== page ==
I just joined recently. I have already shared this in my other beginner area. You need to pay a visit to MESSIER 45 This is a GREAT site, as far as a newbie like me, because it has hotlinks to each object. It has listings of Messier , NGC, IC, Herschel, and separate areas with Most Popular, Popular Galaxies, The 88 Constellations, Open Clusters, and Planetary Nebulae. The link for the site is http://messier45.com/


This looks like a great website but nothing on the page seems to work. Anyone else having problems with it?

#39 jarhead

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Posted 08 February 2013 - 11:05 AM

Darn! It works for me and I'm on a Linux box. I have trouble with several sites and have to boot up (Stupid) Windows 7.

#40 Dave Mitsky

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Posted 08 February 2013 - 02:46 PM

Messier45.com seems to work for me. What OS are you using?

Dave Mitsky

#41 WaterMaster

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Posted 08 February 2013 - 06:57 PM

I had no problem accessing from either a Windows 7 (Firefox) or my Mac (Safari). :shrug:

#42 PhaedrusUpshaw

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Posted 10 February 2013 - 11:56 PM

The Backyard Astronomers Guide is a reference book I find myself returning to time and time again.
Clear skies to all,
Bill

#43 Benson

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Posted 12 February 2013 - 01:04 AM

Star hopping can be very ... interesting. I usually retire for a vodka martini when frustrated - shaken, not stirred.

#44 nikdangr

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Posted 16 February 2013 - 03:34 PM

Footnote: Several copies of Star-Hopping for Backyard Astronomers are available used from Amazon for as low as $18.

#45 mac57

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Posted 21 February 2013 - 08:29 PM

Hi, my name is Mark and I am a 55 year old novice, but I aced my college Intro Astronomy course, so I know a little. As an observer, I am a beginner. I am trying to decide on a first scope, and am torn between an 8" Dobsonian, or something on an EQ mount. I like the idea of an EQ mount, because I don't want to constantly be distracted by moving the Dob. Is this a big deal? I know that the cheap EQ mounts have their drawbacks, but is the tradeoff worth it? Please explain, and grateful for your input.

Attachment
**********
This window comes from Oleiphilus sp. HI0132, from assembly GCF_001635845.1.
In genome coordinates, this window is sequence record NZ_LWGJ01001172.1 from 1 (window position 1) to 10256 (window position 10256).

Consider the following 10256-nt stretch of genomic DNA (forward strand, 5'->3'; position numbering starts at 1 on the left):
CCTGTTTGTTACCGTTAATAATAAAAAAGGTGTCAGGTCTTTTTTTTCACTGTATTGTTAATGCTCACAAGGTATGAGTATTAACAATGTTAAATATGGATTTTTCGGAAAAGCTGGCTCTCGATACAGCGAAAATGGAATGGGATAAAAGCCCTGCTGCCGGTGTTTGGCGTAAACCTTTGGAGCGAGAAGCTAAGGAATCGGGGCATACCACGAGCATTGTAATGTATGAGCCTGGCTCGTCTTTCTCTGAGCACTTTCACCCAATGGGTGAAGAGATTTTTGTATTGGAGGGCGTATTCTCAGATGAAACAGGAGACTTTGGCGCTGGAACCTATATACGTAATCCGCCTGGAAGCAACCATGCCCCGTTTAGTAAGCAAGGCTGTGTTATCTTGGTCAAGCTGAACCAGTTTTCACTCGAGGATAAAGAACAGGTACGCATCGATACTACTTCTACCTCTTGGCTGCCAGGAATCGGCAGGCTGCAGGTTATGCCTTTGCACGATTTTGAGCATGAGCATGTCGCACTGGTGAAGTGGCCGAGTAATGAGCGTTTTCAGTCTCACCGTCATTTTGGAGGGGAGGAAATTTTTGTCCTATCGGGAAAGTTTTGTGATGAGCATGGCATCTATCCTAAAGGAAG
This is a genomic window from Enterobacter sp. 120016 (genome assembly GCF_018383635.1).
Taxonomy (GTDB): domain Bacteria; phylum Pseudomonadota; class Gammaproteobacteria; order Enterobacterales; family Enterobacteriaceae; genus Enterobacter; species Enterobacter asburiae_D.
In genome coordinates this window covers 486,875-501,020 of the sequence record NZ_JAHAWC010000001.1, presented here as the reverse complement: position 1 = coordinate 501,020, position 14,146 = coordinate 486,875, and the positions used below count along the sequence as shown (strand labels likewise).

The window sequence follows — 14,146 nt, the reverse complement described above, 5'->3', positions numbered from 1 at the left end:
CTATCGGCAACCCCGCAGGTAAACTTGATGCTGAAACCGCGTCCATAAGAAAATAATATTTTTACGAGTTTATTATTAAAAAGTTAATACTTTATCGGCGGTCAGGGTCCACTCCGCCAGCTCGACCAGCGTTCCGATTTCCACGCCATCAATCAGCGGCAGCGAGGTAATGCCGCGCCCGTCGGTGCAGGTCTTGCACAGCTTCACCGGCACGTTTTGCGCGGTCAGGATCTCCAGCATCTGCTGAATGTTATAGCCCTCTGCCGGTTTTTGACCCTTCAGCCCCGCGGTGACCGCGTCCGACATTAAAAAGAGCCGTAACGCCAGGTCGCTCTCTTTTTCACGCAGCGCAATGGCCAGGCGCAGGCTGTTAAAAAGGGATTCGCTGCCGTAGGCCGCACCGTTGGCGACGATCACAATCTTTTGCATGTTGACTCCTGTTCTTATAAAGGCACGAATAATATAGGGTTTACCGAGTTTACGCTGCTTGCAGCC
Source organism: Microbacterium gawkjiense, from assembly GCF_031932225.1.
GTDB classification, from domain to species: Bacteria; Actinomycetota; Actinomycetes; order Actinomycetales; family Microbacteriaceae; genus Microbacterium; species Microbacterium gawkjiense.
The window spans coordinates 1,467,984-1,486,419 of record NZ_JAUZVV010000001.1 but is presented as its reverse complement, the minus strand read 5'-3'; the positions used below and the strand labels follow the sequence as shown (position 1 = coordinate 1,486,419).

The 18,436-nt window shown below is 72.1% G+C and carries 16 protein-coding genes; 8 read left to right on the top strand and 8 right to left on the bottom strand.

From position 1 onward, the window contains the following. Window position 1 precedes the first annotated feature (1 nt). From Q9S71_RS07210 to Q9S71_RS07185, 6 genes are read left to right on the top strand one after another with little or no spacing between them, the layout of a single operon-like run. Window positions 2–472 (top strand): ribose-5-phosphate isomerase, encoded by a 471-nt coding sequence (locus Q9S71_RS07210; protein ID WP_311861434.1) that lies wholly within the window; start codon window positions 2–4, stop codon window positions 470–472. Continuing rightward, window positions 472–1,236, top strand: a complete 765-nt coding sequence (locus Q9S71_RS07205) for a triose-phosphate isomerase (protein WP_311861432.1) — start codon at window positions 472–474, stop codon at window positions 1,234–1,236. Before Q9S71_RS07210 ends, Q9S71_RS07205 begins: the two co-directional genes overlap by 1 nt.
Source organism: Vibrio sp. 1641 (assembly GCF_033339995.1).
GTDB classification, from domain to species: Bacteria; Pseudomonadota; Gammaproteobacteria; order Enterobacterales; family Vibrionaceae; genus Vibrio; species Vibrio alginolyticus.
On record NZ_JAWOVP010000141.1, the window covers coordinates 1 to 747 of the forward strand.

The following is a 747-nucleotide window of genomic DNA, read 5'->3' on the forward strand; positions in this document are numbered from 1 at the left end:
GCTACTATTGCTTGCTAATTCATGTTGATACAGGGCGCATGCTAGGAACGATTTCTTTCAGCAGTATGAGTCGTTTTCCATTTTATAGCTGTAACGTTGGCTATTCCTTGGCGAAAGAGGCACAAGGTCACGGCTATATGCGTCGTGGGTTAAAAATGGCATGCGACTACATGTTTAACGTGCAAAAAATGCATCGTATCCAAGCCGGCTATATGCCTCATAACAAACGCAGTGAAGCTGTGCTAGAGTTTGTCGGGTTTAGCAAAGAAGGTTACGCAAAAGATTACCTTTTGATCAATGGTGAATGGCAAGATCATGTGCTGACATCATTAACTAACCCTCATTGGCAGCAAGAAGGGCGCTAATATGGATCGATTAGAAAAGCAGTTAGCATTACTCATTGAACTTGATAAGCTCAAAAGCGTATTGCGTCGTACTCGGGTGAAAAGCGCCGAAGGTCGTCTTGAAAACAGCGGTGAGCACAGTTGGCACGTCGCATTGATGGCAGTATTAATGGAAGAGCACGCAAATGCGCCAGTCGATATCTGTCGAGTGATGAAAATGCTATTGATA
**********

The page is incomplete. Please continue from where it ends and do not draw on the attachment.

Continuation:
#46 Doc Willie

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Posted 22 February 2013 - 11:37 AM

The hassle of manually moving an 8' Dob to keep a target in the field of view is less than the hassle of dealing with a cheap EQ mount. IMHO.

The former is more likely to induce you to upgrade to a better telescope. The latter is more likely to induce you to give up the sport.

#47 rinalmj

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Posted 22 February 2013 - 01:13 PM

I don't think it's a very big deal. I've done most of my observing with 8" and 12" dobs and very rarely found it to be a problem. Wide-field eyepieces help a lot with this too. The only times I've ever thought that re-positioning was a distraction are times when I've used extremely high magnifications (>300X), but sky conditions rarely permit that anyway.

#48 csrlice12

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Posted 22 February 2013 - 01:58 PM

While I do like the tracking of my EQ mount, I still enjoy the views my dob gives me better. With wide-field eyepieces, viewing thru the dob is a pleasant experience...

#49 mman22

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Posted 22 February 2013 - 05:08 PM

I don't find tracking with my 8" dob to be distracting at all. As far as moving to new objects, naked eye is very easy to do.

#50 RocketScientist

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Posted 27 February 2013 - 08:53 PM

Thanks Dave! I still have yet to get M101...


I have seen M101 with 80mm from a dark sky site in the Sierra Nevada mountains, but I cannot find it with 250mm from my condo (mag 4.5 skies). Low-surface-brightness galaxies are one class of object where aperture is not a substitute for dark skies.

M104, on the other hand, is visible with 80mm from my home. As noted, it's smaller and has higher surface brightness.